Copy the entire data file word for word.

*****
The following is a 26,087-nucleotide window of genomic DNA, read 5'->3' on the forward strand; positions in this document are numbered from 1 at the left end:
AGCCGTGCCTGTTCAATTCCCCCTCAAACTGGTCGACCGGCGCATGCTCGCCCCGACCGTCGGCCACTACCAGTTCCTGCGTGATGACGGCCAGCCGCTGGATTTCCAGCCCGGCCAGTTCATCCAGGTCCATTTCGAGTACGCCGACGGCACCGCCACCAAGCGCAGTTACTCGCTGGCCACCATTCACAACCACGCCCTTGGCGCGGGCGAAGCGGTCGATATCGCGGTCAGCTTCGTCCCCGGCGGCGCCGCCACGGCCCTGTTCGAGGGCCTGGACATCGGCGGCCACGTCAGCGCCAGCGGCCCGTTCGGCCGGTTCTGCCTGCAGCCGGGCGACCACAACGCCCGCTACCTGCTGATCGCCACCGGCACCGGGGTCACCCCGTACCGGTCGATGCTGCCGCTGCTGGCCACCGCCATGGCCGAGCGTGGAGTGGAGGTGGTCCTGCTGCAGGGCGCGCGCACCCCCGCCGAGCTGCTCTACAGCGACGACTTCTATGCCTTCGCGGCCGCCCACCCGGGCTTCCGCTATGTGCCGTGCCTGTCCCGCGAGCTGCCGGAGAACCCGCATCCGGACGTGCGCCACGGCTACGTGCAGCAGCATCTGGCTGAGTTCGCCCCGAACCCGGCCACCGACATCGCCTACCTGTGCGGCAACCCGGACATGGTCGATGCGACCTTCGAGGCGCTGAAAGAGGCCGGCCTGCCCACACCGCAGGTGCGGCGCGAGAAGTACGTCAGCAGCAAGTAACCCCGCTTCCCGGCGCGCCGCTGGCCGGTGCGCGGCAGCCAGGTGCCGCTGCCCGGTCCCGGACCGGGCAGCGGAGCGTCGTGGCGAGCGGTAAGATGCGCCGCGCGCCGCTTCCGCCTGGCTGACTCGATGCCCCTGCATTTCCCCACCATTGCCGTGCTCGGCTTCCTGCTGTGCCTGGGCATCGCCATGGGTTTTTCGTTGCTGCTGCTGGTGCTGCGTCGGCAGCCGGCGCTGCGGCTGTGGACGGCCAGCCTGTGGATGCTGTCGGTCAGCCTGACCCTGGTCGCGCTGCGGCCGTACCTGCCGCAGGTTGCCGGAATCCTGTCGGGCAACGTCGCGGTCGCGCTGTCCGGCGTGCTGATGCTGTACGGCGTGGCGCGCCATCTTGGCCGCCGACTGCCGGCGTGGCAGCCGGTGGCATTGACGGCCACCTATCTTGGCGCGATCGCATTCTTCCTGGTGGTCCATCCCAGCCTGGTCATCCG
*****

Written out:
The following is a 26,087-nucleotide window of genomic DNA, read 5'->3' on the forward strand; positions in this document are numbered from 1 at the left end:
AGCCGTGCCTGTTCAATTCCCCCTCAAACTGGTCGACCGGCGCATGCTCGCCCCGACCGTCGGCCACTACCAGTTCCTGCGTGATGACGGCCAGCCGCTGGATTTCCAGCCCGGCCAGTTCATCCAGGTCCATTTCGAGTACGCCGACGGCACCGCCACCAAGCGCAGTTACTCGCTGGCCACCATTCACAACCACGCCCTTGGCGCGGGCGAAGCGGTCGATATCGCGGTCAGCTTCGTCCCCGGCGGCGCCGCCACGGCCCTGTTCGAGGGCCTGGACATCGGCGGCCACGTCAGCGCCAGCGGCCCGTTCGGCCGGTTCTGCCTGCAGCCGGGCGACCACAACGCCCGCTACCTGCTGATCGCCACCGGCACCGGGGTCACCCCGTACCGGTCGATGCTGCCGCTGCTGGCCACCGCCATGGCCGAGCGTGGAGTGGAGGTGGTCCTGCTGCAGGGCGCGCGCACCCCCGCCGAGCTGCTCTACAGCGACGACTTCTATGCCTTCGCGGCCGCCCACCCGGGCTTCCGCTATGTGCCGTGCCTGTCCCGCGAGCTGCCGGAGAACCCGCATCCGGACGTGCGCCACGGCTACGTGCAGCAGCATCTGGCTGAGTTCGCCCCGAACCCGGCCACCGACATCGCCTACCTGTGCGGCAACCCGGACATGGTCGATGCGACCTTCGAGGCGCTGAAAGAGGCCGGCCTGCCCACACCGCAGGTGCGGCGCGAGAAGTACGTCAGCAGCAAGTAACCCCGCTTCCCGGCGCGCCGCTGGCCGGTGCGCGGCAGCCAGGTGCCGCTGCCCGGTCCCGGACCGGGCAGCGGAGCGTCGTGGCGAGCGGTAAGATGCGCCGCGCGCCGCTTCCGCCTGGCTGACTCGATGCCCCTGCATTTCCCCACCATTGCCGTGCTCGGCTTCCTGCTGTGCCTGGGCATCGCCATGGGTTTTTCGTTGCTGCTGCTGGTGCTGCGTCGGCAGCCGGCGCTGCGGCTGTGGACGGCCAGCCTGTGGATGCTGTCGGTCAGCCTGACCCTGGTCGCGCTGCGGCCGTACCTGCCGCAGGTTGCCGGAATCCTGTCGGGCAACGTCGCGGTCGCGCTGTCCGGCGTGCTGATGCTGTACGGCGTGGCGCGCCATCTTGGCCGCCGACTGCCGGCGTGGCAGCCGGTGGCATTGACGGCCACCTATCTTGGCGCGATCGCATTCTTCCTGGTGGTCCATCCCAGCCTGGTCATCCG